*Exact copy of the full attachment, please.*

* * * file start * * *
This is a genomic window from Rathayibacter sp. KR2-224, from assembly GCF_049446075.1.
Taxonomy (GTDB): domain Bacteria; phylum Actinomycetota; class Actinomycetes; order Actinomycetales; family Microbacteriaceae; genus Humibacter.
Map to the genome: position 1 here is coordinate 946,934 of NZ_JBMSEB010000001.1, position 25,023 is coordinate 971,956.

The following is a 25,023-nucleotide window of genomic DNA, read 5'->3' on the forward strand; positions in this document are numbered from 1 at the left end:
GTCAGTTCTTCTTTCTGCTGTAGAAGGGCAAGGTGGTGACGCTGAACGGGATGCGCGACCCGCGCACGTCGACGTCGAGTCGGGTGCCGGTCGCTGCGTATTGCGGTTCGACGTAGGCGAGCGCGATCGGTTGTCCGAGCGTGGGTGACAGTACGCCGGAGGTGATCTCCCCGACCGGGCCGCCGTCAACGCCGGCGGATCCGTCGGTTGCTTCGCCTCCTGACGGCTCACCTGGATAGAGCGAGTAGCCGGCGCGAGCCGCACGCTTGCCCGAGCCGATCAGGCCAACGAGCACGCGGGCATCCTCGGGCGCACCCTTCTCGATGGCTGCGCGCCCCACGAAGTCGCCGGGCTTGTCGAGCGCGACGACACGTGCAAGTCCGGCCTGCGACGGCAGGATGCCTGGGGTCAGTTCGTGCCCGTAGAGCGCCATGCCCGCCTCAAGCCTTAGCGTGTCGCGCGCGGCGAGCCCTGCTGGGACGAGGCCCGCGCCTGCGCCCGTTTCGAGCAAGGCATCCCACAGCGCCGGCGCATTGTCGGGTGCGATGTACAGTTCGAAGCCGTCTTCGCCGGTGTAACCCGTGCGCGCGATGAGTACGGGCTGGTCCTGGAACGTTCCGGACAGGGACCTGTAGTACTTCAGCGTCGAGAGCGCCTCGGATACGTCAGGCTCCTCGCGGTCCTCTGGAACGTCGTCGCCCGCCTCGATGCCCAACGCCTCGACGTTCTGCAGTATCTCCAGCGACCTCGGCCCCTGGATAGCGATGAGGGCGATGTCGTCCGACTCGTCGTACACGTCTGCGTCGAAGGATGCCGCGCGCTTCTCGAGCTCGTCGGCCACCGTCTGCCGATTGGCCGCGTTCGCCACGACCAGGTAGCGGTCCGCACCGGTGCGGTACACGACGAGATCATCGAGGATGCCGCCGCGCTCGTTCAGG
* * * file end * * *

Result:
This is a genomic window from Rathayibacter sp. KR2-224, from assembly GCF_049446075.1.
Taxonomy (GTDB): domain Bacteria; phylum Actinomycetota; class Actinomycetes; order Actinomycetales; family Microbacteriaceae; genus Humibacter.
Map to the genome: position 1 here is coordinate 946,934 of NZ_JBMSEB010000001.1, position 25,023 is coordinate 971,956.

The following is a 25,023-nucleotide window of genomic DNA, read 5'->3' on the forward strand; positions in this document are numbered from 1 at the left end:
GTCAGTTCTTCTTTCTGCTGTAGAAGGGCAAGGTGGTGACGCTGAACGGGATGCGCGACCCGCGCACGTCGACGTCGAGTCGGGTGCCGGTCGCTGCGTATTGCGGTTCGACGTAGGCGAGCGCGATCGGTTGTCCGAGCGTGGGTGACAGTACGCCGGAGGTGATCTCCCCGACCGGGCCGCCGTCAACGCCGGCGGATCCGTCGGTTGCTTCGCCTCCTGACGGCTCACCTGGATAGAGCGAGTAGCCGGCGCGAGCCGCACGCTTGCCCGAGCCGATCAGGCCAACGAGCACGCGGGCATCCTCGGGCGCACCCTTCTCGATGGCTGCGCGCCCCACGAAGTCGCCGGGCTTGTCGAGCGCGACGACACGTGCAAGTCCGGCCTGCGACGGCAGGATGCCTGGGGTCAGTTCGTGCCCGTAGAGCGCCATGCCCGCCTCAAGCCTTAGCGTGTCGCGCGCGGCGAGCCCTGCTGGGACGAGGCCCGCGCCTGCGCCCGTTTCGAGCAAGGCATCCCACAGCGCCGGCGCATTGTCGGGTGCGATGTACAGTTCGAAGCCGTCTTCGCCGGTGTAACCCGTGCGCGCGATGAGTACGGGCTGGTCCTGGAACGTTCCGGACAGGGACCTGTAGTACTTCAGCGTCGAGAGCGCCTCGGATACGTCAGGCTCCTCGCGGTCCTCTGGAACGTCGTCGCCCGCCTCGATGCCCAACGCCTCGACGTTCTGCAGTATCTCCAGCGACCTCGGCCCCTGGATAGCGATGAGGGCGATGTCGTCCGACTCGTCGTACACGTCTGCGTCGAAGGATGCCGCGCGCTTCTCGAGCTCGTCGGCCACCGTCTGCCGATTGGCCGCGTTCGCCACGACCAGGTAGCGGTCCGCACCGGTGCGGTACACGACGAGATCATCGAGGATGCCGCCGCGCTCGTTCAGG